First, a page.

Osmoregulation and Excretion

Osmoregulation and Excretion - Osmoregulation and Excretion...

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Osmoregulation and Excretion Osmoregulation balances the uptake and loss of water and solutes o Osmosis and Osmolarity Regardless of animal’s habitat or N waste product, its water gain must balance water loss. Osmosis is the diffusion of water across a slectively permeable membrane that separates 2 solutions differing in osmolarity (moles of solute per liter) Isoosmotic solutions are equal in osmolarity, and there is no net osmosis in between them. There is a net flow of h20 from a hypoosmotic (more dilute) to a hyperosmotic (more concentrated) solution o Osmotic Challenges Osmoconformers are isoosmotic w/ their surroundings Osmoregulators regulate their internal osmolarity. Must get rid of excess water if they live in a hypoosmotic medium or take in water to offset osmotic loss if they inhabit a hyperosmotic environment. Most animals are stenohaline, able to toleratoe only small changes in external osmolarity. Animals that are euryhaline can survive large differences in the osmotic environment. Most marine invertebrates are osmoconformers, whereas marine vertebrates are osmoregulators. Marine bony fishes are hypoosmotic to seawater Some animals are capable of anhydrobiosis, surviving desiccation, in a dormant state. o Energetics of Osmoregulation Osmoregulation is energetically costly b/c animals must actively transport solutes in order to maintain osmotic gradients needed to gain or lose water. The energy cost is related to the difference in osmolarity between animal and environment. Structure of Mammalian Excretory System o Blood enters each of the pair of bean-shaped kidneys through a renal artery and leaves by way of renal vein. o Urine exits the kidney through a ureter and is temporarily stored in the urinary bladder. Urine exits the body through the urethra o The outer renal cortex and inner renal medulla of the kidney are packed with excretory tubules and blood vessles. o A nephron consists of a long tubule with a cuplike Bowman’s capsule at the blind end that encloses a ball of capillaries called the glomerulus.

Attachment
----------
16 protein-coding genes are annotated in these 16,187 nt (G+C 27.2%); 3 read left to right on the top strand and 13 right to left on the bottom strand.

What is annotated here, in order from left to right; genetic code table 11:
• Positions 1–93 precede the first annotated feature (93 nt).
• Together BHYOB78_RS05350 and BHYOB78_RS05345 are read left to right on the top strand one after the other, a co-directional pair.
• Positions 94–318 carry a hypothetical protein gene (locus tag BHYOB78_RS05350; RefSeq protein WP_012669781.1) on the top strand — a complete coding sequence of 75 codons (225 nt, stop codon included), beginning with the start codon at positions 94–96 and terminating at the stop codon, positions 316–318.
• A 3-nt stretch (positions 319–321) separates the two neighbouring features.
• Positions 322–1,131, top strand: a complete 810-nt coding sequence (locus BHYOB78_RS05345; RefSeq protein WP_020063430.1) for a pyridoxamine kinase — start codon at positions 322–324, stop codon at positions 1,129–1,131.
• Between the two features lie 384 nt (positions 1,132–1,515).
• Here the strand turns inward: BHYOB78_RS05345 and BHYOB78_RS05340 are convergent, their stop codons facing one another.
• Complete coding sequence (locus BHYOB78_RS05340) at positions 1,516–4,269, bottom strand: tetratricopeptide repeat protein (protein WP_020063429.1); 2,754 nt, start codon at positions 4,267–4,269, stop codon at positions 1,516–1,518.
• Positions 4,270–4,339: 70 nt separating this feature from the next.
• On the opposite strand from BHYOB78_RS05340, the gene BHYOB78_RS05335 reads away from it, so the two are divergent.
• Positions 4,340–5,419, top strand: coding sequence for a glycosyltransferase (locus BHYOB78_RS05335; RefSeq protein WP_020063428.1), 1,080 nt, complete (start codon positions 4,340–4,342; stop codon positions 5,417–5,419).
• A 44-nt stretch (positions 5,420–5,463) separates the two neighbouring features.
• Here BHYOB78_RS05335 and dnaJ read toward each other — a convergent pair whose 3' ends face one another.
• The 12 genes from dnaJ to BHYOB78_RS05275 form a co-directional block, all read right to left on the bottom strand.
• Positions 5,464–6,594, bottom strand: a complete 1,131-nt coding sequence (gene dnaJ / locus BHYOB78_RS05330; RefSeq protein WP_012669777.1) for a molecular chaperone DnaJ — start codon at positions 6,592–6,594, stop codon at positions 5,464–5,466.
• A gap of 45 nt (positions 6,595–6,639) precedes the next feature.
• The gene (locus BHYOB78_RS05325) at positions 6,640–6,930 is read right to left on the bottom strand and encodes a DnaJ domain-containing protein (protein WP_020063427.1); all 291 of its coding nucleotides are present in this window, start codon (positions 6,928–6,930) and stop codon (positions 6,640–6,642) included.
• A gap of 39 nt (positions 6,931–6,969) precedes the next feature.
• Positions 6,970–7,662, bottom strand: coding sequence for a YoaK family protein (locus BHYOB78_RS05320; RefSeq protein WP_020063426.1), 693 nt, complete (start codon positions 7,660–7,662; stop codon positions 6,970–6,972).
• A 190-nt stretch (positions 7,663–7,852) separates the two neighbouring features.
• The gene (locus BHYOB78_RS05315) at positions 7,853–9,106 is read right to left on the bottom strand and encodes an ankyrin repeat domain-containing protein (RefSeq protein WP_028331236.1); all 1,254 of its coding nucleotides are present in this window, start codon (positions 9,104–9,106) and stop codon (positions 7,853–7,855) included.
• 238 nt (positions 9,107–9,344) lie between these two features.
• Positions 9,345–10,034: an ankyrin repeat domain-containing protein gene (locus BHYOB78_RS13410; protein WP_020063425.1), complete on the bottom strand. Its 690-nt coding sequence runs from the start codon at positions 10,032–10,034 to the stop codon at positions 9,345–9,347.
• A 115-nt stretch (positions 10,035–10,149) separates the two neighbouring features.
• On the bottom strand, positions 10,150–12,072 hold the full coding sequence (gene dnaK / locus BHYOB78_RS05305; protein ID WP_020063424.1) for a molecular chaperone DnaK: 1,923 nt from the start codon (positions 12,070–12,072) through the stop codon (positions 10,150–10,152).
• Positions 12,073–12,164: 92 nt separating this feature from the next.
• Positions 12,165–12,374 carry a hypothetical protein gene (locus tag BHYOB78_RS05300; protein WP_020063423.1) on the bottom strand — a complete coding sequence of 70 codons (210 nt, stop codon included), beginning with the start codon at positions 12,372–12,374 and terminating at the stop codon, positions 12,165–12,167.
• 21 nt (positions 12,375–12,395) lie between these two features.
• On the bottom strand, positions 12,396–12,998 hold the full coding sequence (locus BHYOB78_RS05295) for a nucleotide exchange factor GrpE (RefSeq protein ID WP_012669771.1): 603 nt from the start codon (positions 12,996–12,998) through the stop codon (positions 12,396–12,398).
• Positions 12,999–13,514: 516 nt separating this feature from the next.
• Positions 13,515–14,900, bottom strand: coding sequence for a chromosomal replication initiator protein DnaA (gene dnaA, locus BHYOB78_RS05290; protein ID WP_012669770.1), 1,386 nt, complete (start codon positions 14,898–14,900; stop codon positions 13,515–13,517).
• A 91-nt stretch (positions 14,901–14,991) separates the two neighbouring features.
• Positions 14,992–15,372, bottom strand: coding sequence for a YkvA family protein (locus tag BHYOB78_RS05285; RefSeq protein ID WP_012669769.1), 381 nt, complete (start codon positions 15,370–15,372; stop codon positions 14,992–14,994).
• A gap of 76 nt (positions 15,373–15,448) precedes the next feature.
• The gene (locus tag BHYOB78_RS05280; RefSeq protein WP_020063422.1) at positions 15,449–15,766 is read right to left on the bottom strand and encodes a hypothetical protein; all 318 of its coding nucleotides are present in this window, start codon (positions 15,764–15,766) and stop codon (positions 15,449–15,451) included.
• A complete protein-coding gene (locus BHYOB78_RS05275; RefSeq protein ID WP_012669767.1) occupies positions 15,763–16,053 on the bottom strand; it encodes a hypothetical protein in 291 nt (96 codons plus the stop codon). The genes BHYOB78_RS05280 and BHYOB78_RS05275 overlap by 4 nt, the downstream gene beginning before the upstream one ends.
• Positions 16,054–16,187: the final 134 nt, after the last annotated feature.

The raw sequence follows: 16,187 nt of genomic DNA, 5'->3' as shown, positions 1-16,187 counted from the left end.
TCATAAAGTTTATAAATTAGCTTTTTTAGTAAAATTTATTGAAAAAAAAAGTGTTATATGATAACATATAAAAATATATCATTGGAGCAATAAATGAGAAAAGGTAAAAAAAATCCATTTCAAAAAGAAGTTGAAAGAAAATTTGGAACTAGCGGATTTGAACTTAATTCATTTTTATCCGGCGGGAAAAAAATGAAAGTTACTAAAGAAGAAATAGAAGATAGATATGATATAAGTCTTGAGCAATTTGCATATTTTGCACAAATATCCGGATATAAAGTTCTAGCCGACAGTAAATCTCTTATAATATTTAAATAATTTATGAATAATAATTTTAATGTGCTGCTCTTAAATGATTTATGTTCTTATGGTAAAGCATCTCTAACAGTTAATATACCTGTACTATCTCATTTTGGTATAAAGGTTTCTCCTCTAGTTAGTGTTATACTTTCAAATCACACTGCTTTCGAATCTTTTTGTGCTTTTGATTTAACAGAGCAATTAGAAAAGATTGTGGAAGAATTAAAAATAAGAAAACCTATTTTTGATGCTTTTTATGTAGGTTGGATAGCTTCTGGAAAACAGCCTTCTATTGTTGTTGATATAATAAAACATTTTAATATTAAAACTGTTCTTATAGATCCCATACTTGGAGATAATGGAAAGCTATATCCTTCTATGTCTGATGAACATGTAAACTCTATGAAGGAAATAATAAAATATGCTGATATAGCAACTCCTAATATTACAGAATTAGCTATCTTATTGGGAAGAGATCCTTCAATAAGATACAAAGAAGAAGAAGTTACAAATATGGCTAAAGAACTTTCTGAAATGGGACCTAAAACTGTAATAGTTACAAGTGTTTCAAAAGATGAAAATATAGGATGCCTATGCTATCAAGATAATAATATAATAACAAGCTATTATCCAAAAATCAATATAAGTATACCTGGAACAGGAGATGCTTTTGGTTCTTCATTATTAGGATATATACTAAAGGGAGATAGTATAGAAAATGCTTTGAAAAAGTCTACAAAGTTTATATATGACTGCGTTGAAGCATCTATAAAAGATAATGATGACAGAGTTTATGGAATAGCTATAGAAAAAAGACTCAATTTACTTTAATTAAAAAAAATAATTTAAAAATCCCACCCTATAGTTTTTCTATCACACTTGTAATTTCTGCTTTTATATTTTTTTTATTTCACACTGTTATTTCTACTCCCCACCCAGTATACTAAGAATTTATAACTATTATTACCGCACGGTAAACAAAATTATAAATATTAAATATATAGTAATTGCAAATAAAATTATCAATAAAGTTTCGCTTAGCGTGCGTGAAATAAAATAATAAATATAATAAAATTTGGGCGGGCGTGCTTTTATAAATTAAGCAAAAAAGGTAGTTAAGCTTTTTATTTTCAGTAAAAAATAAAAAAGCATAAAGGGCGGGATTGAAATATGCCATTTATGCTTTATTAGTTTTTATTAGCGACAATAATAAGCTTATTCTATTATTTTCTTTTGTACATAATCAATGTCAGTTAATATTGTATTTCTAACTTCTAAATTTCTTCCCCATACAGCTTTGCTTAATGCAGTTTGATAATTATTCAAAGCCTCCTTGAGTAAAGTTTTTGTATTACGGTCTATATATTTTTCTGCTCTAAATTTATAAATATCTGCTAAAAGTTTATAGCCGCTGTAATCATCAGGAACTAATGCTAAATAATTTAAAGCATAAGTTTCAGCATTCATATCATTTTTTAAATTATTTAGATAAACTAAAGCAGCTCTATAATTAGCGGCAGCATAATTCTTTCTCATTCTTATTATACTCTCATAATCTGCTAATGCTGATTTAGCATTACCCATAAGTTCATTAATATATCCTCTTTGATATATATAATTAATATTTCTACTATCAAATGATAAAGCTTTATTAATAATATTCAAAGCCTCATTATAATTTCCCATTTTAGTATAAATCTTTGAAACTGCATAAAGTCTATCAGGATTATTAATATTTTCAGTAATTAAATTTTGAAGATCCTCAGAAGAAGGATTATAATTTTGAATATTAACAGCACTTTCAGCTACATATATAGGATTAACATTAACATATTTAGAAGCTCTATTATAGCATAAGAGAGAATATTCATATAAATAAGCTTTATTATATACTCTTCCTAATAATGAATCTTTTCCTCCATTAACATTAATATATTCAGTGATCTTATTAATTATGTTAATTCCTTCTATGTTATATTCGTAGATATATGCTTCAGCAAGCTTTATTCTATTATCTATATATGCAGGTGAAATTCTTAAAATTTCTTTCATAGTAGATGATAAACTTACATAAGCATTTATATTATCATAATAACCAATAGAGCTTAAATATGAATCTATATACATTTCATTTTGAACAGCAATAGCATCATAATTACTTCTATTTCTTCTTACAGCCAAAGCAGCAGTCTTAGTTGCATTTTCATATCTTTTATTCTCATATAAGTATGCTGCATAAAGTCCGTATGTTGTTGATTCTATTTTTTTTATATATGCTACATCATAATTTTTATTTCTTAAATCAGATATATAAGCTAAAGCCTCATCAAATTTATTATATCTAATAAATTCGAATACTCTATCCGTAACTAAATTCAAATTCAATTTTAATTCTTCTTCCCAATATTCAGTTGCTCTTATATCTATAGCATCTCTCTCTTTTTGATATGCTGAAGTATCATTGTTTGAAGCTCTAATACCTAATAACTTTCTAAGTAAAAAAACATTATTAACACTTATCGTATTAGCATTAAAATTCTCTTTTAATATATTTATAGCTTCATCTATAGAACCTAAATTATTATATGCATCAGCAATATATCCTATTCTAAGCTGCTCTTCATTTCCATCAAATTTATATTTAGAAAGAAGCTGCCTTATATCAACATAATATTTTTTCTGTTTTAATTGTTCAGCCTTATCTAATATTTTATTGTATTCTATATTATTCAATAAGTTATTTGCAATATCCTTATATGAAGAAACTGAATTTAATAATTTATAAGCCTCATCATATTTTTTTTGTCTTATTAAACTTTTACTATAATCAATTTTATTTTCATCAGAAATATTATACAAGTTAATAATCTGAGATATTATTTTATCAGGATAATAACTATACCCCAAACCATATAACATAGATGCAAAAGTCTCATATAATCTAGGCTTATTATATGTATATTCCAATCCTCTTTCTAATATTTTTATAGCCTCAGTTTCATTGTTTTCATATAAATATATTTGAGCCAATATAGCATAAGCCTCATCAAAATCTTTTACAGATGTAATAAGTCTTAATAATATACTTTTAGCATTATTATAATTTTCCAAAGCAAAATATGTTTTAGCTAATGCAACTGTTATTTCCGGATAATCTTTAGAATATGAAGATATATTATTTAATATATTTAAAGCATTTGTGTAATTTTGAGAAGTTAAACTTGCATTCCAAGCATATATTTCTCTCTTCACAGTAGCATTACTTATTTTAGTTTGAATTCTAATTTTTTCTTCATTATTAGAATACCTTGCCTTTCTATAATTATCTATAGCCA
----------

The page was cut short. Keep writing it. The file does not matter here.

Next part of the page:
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o Filtration of the blood occurs as blood ressure forces water, urea, salts, glucose, amino acids, and other small molecules through the porous capillary walls and specialized capsule cells into Bowman’s capsule, forming the filtrate. o The filtrate passes through the proximal tubule, the loop of Henle (descending limb and ascending limb), and the distal tubule. Collecting ducts receive processed filtrate from many nephrons and
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This note was uploaded on 03/18/2011 for the course BIO 1A taught by Professor Schlissel during the Fall '08 term at University of California, Berkeley.

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Osmoregulation and Excretion - Osmoregulation and Excretion...

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